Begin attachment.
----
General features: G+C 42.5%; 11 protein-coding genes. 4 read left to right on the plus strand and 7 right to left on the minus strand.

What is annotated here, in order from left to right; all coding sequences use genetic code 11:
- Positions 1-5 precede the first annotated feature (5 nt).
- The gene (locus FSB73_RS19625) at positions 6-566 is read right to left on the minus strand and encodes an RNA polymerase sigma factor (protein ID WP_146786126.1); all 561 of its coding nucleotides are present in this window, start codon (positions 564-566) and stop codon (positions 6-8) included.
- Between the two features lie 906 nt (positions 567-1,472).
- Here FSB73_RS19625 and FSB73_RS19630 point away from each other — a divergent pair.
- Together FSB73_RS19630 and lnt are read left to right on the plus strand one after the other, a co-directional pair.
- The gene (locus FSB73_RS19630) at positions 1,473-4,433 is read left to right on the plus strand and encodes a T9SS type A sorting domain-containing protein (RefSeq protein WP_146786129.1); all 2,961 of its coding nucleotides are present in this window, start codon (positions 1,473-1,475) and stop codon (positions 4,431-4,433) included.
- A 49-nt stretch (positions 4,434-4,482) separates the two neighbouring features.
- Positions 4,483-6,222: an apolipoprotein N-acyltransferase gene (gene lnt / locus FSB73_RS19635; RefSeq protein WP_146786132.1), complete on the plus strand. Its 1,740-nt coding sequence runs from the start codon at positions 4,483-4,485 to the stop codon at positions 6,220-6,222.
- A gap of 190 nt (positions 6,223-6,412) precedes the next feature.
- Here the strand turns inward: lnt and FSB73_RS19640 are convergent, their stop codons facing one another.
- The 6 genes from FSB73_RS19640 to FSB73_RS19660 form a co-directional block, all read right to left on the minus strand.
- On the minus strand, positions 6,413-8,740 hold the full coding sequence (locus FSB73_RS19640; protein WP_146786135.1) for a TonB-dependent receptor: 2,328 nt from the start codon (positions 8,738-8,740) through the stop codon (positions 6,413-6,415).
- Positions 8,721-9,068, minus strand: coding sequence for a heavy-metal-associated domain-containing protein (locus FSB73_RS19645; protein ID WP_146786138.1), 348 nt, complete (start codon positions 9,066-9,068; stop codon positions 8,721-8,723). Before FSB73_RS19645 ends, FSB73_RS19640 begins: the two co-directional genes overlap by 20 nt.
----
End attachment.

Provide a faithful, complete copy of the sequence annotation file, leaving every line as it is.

General features: G+C 42.5%; 11 protein-coding genes. 4 read left to right on the plus strand and 7 right to left on the minus strand.

What is annotated here, in order from left to right; all coding sequences use genetic code 11:
- Positions 1-5 precede the first annotated feature (5 nt).
- The gene (locus FSB73_RS19625) at positions 6-566 is read right to left on the minus strand and encodes an RNA polymerase sigma factor (protein ID WP_146786126.1); all 561 of its coding nucleotides are present in this window, start codon (positions 564-566) and stop codon (positions 6-8) included.
- Between the two features lie 906 nt (positions 567-1,472).
- Here FSB73_RS19625 and FSB73_RS19630 point away from each other — a divergent pair.
- Together FSB73_RS19630 and lnt are read left to right on the plus strand one after the other, a co-directional pair.
- The gene (locus FSB73_RS19630) at positions 1,473-4,433 is read left to right on the plus strand and encodes a T9SS type A sorting domain-containing protein (RefSeq protein WP_146786129.1); all 2,961 of its coding nucleotides are present in this window, start codon (positions 1,473-1,475) and stop codon (positions 4,431-4,433) included.
- A 49-nt stretch (positions 4,434-4,482) separates the two neighbouring features.
- Positions 4,483-6,222: an apolipoprotein N-acyltransferase gene (gene lnt / locus FSB73_RS19635; RefSeq protein WP_146786132.1), complete on the plus strand. Its 1,740-nt coding sequence runs from the start codon at positions 4,483-4,485 to the stop codon at positions 6,220-6,222.
- A gap of 190 nt (positions 6,223-6,412) precedes the next feature.
- Here the strand turns inward: lnt and FSB73_RS19640 are convergent, their stop codons facing one another.
- The 6 genes from FSB73_RS19640 to FSB73_RS19660 form a co-directional block, all read right to left on the minus strand.
- On the minus strand, positions 6,413-8,740 hold the full coding sequence (locus FSB73_RS19640; protein WP_146786135.1) for a TonB-dependent receptor: 2,328 nt from the start codon (positions 8,738-8,740) through the stop codon (positions 6,413-6,415).
- Positions 8,721-9,068, minus strand: coding sequence for a heavy-metal-associated domain-containing protein (locus FSB73_RS19645; protein ID WP_146786138.1), 348 nt, complete (start codon positions 9,066-9,068; stop codon positions 8,721-8,723). Before FSB73_RS19645 ends, FSB73_RS19640 begins: the two co-directional genes overlap by 20 nt.